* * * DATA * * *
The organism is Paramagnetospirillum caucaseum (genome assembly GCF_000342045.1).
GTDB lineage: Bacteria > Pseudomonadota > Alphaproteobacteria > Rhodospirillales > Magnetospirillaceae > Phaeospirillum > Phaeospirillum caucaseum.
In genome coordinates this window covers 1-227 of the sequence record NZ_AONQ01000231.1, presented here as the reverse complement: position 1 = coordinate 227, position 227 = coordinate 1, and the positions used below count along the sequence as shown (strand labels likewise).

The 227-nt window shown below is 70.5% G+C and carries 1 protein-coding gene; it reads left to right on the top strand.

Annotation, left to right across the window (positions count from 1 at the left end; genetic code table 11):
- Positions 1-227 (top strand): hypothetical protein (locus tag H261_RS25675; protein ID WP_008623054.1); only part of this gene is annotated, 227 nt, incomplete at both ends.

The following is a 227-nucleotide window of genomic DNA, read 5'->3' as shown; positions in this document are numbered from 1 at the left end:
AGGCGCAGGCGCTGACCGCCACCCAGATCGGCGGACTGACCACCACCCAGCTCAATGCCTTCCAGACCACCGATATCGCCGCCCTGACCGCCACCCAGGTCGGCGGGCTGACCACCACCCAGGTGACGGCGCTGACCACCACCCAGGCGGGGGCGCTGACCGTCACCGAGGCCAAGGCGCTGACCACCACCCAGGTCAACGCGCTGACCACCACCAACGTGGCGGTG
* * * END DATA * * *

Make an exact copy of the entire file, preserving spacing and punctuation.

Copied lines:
The organism is Paramagnetospirillum caucaseum (genome assembly GCF_000342045.1).
GTDB lineage: Bacteria > Pseudomonadota > Alphaproteobacteria > Rhodospirillales > Magnetospirillaceae > Phaeospirillum > Phaeospirillum caucaseum.
In genome coordinates this window covers 1-227 of the sequence record NZ_AONQ01000231.1, presented here as the reverse complement: position 1 = coordinate 227, position 227 = coordinate 1, and the positions used below count along the sequence as shown (strand labels likewise).

The 227-nt window shown below is 70.5% G+C and carries 1 protein-coding gene; it reads left to right on the top strand.

Annotation, left to right across the window (positions count from 1 at the left end; genetic code table 11):
- Positions 1-227 (top strand): hypothetical protein (locus tag H261_RS25675; protein ID WP_008623054.1); only part of this gene is annotated, 227 nt, incomplete at both ends.

The following is a 227-nucleotide window of genomic DNA, read 5'->3' as shown; positions in this document are numbered from 1 at the left end:
AGGCGCAGGCGCTGACCGCCACCCAGATCGGCGGACTGACCACCACCCAGCTCAATGCCTTCCAGACCACCGATATCGCCGCCCTGACCGCCACCCAGGTCGGCGGGCTGACCACCACCCAGGTGACGGCGCTGACCACCACCCAGGCGGGGGCGCTGACCGTCACCGAGGCCAAGGCGCTGACCACCACCCAGGTCAACGCGCTGACCACCACCAACGTGGCGGTG